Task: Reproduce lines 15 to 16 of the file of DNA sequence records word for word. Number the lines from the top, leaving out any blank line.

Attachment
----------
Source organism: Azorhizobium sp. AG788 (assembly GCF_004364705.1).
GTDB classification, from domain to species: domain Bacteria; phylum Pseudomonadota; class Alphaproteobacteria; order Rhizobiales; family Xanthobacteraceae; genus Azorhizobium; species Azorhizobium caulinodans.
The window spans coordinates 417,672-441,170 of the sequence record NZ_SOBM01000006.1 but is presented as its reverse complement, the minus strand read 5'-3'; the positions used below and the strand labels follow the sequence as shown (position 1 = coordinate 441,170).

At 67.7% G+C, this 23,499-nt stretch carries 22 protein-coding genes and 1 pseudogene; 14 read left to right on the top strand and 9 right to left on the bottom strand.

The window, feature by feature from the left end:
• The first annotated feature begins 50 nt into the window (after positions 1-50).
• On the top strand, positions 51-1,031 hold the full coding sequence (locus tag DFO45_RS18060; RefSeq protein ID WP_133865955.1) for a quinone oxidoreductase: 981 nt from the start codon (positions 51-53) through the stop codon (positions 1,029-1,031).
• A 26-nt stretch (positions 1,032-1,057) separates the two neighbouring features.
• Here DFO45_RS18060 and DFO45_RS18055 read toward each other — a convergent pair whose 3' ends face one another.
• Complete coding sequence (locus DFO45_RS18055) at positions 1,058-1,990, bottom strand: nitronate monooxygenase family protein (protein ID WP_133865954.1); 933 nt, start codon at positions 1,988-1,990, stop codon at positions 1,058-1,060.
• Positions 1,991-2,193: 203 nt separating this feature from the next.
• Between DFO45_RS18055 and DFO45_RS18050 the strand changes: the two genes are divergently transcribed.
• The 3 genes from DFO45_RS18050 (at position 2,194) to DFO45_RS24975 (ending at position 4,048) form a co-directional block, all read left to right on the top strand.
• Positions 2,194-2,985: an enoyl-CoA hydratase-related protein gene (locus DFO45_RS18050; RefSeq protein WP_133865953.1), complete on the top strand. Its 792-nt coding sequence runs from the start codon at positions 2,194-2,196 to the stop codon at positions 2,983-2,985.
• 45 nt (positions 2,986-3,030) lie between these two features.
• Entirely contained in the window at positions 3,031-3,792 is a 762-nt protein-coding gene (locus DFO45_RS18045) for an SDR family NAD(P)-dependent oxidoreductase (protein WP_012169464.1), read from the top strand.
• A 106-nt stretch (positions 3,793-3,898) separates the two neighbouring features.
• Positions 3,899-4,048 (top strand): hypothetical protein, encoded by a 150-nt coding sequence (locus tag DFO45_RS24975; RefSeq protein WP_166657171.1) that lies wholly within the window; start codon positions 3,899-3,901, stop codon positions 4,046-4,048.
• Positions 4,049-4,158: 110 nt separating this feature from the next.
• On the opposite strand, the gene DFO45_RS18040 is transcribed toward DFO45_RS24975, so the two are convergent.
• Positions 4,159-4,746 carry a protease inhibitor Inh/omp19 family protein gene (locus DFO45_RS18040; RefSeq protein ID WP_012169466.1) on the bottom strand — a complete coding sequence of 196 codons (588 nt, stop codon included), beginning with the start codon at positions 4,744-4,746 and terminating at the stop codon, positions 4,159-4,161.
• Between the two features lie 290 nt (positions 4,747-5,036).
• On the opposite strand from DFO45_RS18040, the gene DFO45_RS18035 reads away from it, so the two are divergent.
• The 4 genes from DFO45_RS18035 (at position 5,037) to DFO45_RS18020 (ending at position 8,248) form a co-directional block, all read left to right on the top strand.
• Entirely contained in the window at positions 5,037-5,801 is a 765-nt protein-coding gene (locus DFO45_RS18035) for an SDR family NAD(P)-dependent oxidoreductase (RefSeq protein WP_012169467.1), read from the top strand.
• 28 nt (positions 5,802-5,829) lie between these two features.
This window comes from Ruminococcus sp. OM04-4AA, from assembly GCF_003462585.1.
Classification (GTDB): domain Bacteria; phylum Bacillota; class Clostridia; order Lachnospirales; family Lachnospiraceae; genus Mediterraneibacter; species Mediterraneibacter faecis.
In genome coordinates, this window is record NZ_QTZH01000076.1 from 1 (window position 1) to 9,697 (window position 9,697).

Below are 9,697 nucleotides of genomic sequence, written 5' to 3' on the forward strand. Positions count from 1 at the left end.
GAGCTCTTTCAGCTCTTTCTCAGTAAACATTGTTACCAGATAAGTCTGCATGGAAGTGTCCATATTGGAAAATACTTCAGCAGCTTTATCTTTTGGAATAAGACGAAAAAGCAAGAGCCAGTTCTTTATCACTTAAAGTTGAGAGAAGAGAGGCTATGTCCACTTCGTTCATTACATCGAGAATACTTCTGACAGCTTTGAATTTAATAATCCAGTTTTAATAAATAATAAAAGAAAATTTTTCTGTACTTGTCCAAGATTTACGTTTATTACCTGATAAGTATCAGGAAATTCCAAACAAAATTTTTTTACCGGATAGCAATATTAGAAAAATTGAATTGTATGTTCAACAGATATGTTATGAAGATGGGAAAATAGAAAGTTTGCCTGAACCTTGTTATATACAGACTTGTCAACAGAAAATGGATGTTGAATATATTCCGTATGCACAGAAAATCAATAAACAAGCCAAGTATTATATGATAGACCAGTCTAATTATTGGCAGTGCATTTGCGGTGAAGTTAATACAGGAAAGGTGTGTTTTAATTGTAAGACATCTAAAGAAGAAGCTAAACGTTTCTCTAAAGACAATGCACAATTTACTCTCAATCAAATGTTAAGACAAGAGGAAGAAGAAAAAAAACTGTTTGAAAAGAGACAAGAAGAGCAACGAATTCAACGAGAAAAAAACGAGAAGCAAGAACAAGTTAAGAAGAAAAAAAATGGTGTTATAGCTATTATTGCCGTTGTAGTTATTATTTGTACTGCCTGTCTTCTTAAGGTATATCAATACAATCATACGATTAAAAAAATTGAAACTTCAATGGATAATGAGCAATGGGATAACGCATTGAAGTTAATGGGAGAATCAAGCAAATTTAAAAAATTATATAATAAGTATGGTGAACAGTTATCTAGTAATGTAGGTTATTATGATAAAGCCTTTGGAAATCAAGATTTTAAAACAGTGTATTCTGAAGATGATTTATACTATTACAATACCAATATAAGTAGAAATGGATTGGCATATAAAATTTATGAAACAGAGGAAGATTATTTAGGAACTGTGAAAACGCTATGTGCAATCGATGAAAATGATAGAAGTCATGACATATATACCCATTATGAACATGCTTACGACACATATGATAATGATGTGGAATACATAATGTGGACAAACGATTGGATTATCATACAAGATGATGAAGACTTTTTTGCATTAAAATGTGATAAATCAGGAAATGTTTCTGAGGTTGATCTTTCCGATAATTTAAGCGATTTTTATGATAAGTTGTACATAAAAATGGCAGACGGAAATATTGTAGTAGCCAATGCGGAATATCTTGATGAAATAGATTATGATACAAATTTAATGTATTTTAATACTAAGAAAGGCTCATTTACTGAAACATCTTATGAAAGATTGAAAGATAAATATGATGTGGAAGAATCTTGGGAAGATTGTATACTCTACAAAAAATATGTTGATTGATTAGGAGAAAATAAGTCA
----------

• 45 nt (positions 2,986-3,030) lie between these two features.
• Entirely contained in the window at positions 3,031-3,792 is a 762-nt protein-coding gene (locus DFO45_RS18045) for an SDR family NAD(P)-dependent oxidoreductase (protein WP_012169464.1), read from the top strand.